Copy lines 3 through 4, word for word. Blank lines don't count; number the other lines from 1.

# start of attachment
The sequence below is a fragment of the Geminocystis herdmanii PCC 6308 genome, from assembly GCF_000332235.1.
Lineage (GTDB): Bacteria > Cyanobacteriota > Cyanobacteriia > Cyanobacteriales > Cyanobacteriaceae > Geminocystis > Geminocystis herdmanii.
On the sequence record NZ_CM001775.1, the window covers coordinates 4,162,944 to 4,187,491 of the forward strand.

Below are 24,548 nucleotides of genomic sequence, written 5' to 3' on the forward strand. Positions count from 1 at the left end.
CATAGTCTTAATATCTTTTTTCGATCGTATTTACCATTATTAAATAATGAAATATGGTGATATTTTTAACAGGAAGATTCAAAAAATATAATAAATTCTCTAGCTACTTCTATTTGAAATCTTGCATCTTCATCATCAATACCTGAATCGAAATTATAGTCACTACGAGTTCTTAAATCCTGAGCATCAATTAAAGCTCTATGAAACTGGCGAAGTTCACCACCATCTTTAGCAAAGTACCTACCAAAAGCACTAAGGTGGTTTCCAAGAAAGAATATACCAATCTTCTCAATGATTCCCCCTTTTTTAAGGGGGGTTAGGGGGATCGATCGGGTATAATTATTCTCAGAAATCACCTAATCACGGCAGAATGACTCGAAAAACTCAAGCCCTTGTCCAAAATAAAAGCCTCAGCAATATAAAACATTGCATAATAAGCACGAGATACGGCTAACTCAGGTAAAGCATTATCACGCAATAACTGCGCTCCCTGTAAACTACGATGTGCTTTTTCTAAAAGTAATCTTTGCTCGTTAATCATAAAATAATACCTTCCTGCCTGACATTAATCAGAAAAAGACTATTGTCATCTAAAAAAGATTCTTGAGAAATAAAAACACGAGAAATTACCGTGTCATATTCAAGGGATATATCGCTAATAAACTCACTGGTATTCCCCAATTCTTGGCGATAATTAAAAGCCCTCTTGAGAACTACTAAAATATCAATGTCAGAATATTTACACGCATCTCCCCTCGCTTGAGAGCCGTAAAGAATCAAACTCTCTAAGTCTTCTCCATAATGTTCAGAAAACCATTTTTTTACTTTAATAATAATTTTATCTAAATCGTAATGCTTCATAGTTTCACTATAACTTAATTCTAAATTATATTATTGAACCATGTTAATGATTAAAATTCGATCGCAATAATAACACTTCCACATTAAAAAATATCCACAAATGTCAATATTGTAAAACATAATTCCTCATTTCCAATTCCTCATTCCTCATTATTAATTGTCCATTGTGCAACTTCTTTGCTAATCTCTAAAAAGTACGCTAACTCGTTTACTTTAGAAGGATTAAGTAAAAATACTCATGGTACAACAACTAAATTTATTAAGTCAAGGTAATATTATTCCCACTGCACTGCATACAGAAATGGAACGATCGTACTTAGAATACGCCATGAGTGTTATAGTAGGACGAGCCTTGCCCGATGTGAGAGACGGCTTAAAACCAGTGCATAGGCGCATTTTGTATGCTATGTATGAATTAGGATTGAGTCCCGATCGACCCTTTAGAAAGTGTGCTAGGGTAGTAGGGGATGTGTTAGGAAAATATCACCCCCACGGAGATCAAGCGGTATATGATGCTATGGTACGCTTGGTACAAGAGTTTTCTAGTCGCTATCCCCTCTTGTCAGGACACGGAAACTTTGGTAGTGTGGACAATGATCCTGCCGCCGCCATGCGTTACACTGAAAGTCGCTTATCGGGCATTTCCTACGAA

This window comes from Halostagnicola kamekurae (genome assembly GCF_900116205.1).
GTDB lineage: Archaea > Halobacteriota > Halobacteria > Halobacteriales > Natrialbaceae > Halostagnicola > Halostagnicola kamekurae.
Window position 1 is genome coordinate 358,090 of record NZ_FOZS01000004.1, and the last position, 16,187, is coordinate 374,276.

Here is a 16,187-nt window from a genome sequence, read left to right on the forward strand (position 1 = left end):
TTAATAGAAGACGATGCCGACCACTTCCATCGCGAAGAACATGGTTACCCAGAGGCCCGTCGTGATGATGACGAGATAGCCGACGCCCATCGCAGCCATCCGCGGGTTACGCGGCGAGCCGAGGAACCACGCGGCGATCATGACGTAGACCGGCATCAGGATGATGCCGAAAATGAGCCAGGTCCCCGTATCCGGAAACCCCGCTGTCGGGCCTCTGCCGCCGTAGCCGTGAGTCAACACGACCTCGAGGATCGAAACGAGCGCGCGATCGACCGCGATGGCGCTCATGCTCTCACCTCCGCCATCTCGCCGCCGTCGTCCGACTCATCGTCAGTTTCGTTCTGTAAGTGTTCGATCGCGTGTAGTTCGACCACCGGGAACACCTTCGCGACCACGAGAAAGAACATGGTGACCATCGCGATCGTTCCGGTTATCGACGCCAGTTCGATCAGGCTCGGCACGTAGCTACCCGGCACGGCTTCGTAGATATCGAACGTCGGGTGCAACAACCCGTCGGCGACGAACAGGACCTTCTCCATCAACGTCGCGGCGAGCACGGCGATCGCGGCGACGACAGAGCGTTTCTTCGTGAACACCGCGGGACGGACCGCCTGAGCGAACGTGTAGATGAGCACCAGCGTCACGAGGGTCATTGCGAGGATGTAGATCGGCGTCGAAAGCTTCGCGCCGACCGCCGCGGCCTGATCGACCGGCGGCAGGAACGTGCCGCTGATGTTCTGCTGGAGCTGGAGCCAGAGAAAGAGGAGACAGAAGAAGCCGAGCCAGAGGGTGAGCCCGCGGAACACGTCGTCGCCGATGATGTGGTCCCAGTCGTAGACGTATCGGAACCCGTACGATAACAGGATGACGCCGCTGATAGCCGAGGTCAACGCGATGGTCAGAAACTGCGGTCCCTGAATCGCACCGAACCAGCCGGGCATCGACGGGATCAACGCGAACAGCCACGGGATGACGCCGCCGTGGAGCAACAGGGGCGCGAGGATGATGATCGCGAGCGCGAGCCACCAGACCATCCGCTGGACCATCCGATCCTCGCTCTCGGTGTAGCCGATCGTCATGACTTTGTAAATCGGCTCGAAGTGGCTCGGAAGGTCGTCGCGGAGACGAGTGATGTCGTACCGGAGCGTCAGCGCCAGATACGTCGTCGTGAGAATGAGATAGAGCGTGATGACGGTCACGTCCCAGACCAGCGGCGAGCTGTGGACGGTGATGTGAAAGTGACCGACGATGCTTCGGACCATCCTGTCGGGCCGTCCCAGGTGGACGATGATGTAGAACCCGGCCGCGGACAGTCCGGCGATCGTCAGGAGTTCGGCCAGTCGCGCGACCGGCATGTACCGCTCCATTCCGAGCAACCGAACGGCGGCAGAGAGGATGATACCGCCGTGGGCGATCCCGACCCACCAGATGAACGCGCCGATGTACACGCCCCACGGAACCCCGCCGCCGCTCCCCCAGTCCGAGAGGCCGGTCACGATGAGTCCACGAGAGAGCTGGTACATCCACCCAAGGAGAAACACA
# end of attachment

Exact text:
On the sequence record NZ_CM001775.1, the window covers coordinates 4,162,944 to 4,187,491 of the forward strand.

Below are 24,548 nucleotides of genomic sequence, written 5' to 3' on the forward strand. Positions count from 1 at the left end.